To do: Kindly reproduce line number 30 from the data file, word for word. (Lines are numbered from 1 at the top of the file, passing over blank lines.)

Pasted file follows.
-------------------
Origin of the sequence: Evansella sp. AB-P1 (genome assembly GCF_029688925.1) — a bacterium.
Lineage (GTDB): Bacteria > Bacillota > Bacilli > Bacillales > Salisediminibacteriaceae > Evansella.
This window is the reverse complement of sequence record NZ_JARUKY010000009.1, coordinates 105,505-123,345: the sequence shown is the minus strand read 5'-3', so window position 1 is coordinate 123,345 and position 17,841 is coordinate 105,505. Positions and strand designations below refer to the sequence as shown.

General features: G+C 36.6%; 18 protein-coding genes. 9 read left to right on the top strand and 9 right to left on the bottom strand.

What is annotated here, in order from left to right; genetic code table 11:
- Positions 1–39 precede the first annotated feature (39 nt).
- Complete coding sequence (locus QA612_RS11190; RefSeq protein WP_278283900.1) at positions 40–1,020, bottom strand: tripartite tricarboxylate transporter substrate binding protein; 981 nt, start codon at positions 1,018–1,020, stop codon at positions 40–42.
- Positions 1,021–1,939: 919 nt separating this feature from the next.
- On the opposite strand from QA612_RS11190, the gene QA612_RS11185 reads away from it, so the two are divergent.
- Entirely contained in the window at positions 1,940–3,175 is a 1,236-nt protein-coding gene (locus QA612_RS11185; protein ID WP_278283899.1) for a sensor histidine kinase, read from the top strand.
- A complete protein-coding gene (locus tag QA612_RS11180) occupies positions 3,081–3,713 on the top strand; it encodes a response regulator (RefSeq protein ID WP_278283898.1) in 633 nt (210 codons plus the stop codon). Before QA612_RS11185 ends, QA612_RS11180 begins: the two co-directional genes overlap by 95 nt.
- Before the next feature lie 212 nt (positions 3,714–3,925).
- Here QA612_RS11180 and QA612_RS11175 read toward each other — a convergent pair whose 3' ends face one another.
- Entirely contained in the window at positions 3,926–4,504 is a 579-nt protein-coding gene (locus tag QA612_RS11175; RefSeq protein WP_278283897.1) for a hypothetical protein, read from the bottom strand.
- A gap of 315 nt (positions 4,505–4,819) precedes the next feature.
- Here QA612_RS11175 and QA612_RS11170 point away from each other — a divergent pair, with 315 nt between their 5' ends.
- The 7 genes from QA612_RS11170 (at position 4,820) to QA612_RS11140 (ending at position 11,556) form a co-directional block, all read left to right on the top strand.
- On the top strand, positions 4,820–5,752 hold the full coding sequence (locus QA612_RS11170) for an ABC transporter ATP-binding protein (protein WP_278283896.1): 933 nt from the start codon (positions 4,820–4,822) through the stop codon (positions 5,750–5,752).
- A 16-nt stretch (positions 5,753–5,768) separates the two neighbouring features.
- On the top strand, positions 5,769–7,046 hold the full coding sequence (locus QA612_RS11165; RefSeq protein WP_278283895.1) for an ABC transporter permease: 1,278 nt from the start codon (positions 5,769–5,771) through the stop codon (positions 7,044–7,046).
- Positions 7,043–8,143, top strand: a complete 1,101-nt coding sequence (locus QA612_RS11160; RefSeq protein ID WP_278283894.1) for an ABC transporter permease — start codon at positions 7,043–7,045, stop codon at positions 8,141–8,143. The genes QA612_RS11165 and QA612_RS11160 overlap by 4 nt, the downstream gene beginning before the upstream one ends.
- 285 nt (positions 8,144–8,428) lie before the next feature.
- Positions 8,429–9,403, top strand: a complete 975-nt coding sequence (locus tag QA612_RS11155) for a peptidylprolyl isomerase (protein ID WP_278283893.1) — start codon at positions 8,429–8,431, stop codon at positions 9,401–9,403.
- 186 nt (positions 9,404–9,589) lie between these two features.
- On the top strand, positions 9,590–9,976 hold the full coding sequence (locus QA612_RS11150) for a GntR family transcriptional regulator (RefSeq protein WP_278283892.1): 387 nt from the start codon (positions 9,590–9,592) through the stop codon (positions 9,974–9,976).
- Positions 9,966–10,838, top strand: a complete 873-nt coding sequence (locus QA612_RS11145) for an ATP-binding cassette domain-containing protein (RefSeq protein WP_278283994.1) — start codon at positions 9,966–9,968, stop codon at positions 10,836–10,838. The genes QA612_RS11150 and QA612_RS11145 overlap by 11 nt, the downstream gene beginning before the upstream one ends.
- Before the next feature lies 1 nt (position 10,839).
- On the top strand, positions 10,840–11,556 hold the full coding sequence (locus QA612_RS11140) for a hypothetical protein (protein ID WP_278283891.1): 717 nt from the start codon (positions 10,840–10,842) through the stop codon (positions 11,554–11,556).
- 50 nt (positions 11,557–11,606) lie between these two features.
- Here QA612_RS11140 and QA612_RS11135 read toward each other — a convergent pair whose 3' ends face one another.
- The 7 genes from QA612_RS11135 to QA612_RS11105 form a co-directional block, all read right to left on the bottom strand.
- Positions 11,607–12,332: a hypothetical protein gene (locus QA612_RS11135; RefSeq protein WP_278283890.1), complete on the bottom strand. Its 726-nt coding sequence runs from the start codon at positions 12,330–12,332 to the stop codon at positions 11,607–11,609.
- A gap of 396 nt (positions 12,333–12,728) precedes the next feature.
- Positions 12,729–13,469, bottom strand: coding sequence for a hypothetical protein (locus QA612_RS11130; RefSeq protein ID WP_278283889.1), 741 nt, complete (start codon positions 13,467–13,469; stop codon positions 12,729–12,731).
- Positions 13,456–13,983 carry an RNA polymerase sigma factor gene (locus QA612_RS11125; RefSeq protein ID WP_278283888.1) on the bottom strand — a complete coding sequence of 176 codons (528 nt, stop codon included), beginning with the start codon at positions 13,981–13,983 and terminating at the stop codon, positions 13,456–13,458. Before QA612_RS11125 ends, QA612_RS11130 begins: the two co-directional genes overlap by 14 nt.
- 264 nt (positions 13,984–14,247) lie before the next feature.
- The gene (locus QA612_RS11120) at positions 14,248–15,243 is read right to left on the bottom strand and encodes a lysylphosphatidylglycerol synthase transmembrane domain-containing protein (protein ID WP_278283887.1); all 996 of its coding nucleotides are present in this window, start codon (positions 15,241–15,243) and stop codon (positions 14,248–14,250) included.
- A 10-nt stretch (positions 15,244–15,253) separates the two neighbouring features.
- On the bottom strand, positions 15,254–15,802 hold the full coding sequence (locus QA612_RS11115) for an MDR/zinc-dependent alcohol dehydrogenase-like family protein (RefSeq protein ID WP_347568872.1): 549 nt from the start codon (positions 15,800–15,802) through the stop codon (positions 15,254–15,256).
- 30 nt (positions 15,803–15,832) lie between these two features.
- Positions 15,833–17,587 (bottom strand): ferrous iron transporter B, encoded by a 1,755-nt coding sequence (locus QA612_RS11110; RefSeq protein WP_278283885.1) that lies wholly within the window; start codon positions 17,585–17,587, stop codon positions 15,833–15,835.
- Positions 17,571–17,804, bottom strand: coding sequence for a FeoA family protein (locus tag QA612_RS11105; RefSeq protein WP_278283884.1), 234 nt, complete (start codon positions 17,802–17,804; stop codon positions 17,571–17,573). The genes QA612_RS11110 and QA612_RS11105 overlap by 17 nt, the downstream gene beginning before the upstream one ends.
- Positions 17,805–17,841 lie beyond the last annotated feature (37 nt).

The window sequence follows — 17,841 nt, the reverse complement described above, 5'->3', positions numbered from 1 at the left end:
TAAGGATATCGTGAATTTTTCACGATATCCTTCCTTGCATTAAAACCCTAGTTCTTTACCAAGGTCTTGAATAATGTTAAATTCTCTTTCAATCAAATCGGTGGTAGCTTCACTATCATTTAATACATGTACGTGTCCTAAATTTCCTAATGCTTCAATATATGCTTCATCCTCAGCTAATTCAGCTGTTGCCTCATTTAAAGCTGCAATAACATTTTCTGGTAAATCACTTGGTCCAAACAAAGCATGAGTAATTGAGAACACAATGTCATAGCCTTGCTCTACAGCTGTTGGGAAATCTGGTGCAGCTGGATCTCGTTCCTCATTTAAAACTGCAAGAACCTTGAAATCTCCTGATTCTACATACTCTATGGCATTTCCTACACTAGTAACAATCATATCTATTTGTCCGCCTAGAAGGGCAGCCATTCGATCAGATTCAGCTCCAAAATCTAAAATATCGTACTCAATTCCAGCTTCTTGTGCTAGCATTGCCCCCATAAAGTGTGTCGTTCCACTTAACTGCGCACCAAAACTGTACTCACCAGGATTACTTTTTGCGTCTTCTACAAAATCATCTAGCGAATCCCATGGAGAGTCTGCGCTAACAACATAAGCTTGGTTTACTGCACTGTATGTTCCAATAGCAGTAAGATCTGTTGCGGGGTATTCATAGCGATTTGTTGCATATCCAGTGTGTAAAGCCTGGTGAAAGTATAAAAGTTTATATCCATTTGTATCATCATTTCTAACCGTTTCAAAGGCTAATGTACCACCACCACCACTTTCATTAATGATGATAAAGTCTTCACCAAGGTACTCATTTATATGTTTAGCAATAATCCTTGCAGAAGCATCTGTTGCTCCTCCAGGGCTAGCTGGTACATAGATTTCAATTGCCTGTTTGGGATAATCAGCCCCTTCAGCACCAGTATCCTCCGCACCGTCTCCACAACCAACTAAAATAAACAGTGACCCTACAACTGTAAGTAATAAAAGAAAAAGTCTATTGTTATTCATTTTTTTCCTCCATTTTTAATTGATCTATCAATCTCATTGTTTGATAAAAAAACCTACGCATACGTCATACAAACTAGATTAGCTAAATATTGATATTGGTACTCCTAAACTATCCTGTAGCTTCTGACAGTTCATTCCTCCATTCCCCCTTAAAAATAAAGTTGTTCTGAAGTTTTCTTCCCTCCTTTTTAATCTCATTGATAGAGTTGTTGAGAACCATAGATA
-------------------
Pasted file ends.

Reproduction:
- Here QA612_RS11140 and QA612_RS11135 read toward each other — a convergent pair whose 3' ends face one another.